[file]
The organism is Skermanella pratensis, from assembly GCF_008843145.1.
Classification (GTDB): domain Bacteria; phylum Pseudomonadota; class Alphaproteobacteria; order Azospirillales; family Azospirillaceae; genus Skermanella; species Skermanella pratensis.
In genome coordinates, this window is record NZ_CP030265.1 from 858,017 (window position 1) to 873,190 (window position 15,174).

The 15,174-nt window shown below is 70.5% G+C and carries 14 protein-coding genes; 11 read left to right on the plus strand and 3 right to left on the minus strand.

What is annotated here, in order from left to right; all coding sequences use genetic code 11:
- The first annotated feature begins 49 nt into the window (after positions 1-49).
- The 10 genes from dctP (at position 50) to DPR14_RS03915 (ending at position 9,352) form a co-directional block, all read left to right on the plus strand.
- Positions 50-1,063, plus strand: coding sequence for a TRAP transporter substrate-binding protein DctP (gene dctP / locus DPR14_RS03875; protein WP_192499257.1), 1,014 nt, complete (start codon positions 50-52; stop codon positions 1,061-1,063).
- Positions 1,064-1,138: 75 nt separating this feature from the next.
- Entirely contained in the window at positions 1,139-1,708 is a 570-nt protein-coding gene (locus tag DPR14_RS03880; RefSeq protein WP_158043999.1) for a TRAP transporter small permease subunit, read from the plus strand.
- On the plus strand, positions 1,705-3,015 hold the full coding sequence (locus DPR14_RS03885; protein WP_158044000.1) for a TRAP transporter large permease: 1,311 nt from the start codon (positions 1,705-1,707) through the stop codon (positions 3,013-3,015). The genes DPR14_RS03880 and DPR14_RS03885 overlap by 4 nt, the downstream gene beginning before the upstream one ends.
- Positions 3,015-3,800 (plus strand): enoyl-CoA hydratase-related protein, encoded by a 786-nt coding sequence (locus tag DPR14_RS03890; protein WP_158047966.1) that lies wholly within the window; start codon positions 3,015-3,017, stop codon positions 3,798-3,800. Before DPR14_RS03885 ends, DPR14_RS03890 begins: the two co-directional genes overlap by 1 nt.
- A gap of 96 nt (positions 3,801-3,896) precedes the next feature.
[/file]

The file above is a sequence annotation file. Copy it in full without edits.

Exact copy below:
The organism is Skermanella pratensis, from assembly GCF_008843145.1.
Classification (GTDB): domain Bacteria; phylum Pseudomonadota; class Alphaproteobacteria; order Azospirillales; family Azospirillaceae; genus Skermanella; species Skermanella pratensis.
In genome coordinates, this window is record NZ_CP030265.1 from 858,017 (window position 1) to 873,190 (window position 15,174).

The 15,174-nt window shown below is 70.5% G+C and carries 14 protein-coding genes; 11 read left to right on the plus strand and 3 right to left on the minus strand.

What is annotated here, in order from left to right; all coding sequences use genetic code 11:
- The first annotated feature begins 49 nt into the window (after positions 1-49).
- The 10 genes from dctP (at position 50) to DPR14_RS03915 (ending at position 9,352) form a co-directional block, all read left to right on the plus strand.
- Positions 50-1,063, plus strand: coding sequence for a TRAP transporter substrate-binding protein DctP (gene dctP / locus DPR14_RS03875; protein WP_192499257.1), 1,014 nt, complete (start codon positions 50-52; stop codon positions 1,061-1,063).
- Positions 1,064-1,138: 75 nt separating this feature from the next.
- Entirely contained in the window at positions 1,139-1,708 is a 570-nt protein-coding gene (locus tag DPR14_RS03880; RefSeq protein WP_158043999.1) for a TRAP transporter small permease subunit, read from the plus strand.
- On the plus strand, positions 1,705-3,015 hold the full coding sequence (locus DPR14_RS03885; protein WP_158044000.1) for a TRAP transporter large permease: 1,311 nt from the start codon (positions 1,705-1,707) through the stop codon (positions 3,013-3,015). The genes DPR14_RS03880 and DPR14_RS03885 overlap by 4 nt, the downstream gene beginning before the upstream one ends.
- Positions 3,015-3,800 (plus strand): enoyl-CoA hydratase-related protein, encoded by a 786-nt coding sequence (locus tag DPR14_RS03890; protein WP_158047966.1) that lies wholly within the window; start codon positions 3,015-3,017, stop codon positions 3,798-3,800. Before DPR14_RS03885 ends, DPR14_RS03890 begins: the two co-directional genes overlap by 1 nt.
- A gap of 96 nt (positions 3,801-3,896) precedes the next feature.